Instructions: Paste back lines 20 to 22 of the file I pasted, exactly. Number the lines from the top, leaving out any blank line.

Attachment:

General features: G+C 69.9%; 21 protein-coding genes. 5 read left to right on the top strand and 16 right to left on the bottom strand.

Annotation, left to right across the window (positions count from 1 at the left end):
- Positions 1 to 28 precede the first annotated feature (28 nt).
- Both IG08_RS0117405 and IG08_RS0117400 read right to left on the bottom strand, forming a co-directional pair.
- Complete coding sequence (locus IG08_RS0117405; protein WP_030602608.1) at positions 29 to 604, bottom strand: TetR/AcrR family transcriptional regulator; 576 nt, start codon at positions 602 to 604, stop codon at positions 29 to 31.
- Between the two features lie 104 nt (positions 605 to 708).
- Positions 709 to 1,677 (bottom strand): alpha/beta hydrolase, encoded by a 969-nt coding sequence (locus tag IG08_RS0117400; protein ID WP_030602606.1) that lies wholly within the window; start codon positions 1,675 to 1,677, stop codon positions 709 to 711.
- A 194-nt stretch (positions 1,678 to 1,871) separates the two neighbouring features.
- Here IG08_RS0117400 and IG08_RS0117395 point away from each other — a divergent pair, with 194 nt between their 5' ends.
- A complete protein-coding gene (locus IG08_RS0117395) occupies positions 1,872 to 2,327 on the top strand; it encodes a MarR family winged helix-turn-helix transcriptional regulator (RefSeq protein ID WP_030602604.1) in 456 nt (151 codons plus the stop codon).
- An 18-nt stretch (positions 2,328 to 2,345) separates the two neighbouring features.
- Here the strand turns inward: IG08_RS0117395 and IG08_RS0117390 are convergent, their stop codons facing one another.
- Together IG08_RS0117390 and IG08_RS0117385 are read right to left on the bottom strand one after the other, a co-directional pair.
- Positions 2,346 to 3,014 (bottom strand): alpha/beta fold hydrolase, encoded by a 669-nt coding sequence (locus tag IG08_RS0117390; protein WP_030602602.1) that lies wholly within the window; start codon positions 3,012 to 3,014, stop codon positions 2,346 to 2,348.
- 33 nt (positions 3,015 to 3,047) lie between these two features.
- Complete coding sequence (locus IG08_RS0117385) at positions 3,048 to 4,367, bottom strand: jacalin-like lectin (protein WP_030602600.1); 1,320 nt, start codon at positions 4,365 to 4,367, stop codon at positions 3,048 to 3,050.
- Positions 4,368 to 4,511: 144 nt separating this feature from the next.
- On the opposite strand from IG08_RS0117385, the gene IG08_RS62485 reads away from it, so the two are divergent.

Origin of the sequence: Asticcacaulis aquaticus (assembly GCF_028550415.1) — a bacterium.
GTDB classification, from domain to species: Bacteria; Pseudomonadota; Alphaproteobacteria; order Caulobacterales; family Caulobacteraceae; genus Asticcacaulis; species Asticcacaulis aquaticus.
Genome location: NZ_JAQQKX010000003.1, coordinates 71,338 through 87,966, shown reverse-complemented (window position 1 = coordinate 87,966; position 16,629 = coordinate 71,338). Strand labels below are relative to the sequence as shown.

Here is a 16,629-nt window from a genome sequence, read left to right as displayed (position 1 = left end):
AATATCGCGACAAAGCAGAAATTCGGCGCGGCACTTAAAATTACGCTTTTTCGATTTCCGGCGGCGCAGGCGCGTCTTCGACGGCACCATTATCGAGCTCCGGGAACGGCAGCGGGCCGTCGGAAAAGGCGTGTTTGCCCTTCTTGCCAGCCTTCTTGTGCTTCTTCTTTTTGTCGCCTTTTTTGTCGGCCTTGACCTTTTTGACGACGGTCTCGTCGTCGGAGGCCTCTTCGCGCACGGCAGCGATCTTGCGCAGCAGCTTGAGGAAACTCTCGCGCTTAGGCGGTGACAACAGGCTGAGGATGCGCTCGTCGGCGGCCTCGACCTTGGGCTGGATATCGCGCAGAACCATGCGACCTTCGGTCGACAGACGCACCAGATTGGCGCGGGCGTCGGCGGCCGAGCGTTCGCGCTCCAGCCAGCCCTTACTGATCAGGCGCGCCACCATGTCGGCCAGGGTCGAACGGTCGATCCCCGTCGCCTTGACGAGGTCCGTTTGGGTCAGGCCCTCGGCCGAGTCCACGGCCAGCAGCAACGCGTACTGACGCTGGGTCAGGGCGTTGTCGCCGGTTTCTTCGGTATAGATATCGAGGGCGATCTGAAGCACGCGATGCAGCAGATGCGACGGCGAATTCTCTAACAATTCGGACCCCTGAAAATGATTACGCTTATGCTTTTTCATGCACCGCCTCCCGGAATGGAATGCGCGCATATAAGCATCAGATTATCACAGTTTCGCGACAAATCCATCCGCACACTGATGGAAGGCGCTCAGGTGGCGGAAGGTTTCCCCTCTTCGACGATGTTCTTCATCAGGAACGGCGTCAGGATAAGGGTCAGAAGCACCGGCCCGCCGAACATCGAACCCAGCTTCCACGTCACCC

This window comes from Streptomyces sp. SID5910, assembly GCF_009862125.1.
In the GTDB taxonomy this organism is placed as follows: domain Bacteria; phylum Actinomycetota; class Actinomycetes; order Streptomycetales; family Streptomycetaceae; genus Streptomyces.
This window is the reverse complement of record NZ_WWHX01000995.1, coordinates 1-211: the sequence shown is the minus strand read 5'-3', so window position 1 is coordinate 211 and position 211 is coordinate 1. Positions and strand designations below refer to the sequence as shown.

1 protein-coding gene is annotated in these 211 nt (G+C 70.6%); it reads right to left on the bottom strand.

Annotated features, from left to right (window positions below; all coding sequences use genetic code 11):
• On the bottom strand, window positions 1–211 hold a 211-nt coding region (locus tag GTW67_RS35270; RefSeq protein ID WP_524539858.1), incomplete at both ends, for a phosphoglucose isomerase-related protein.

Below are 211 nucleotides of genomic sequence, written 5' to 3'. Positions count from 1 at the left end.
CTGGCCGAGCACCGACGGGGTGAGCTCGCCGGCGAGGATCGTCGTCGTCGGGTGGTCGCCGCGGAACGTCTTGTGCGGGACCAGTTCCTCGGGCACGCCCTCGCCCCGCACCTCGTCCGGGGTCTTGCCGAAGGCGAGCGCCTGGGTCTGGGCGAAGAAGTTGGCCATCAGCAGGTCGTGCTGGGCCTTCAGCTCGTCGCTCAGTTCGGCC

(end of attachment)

GTDB classification, from domain to species: Bacteria; Pseudomonadota; Alphaproteobacteria; order Caulobacterales; family Caulobacteraceae; genus Asticcacaulis; species Asticcacaulis aquaticus.
Genome location: NZ_JAQQKX010000003.1, coordinates 71,338 through 87,966, shown reverse-complemented (window position 1 = coordinate 87,966; position 16,629 = coordinate 71,338). Strand labels below are relative to the sequence as shown.

Here is a 16,629-nt window from a genome sequence, read left to right as displayed (position 1 = left end):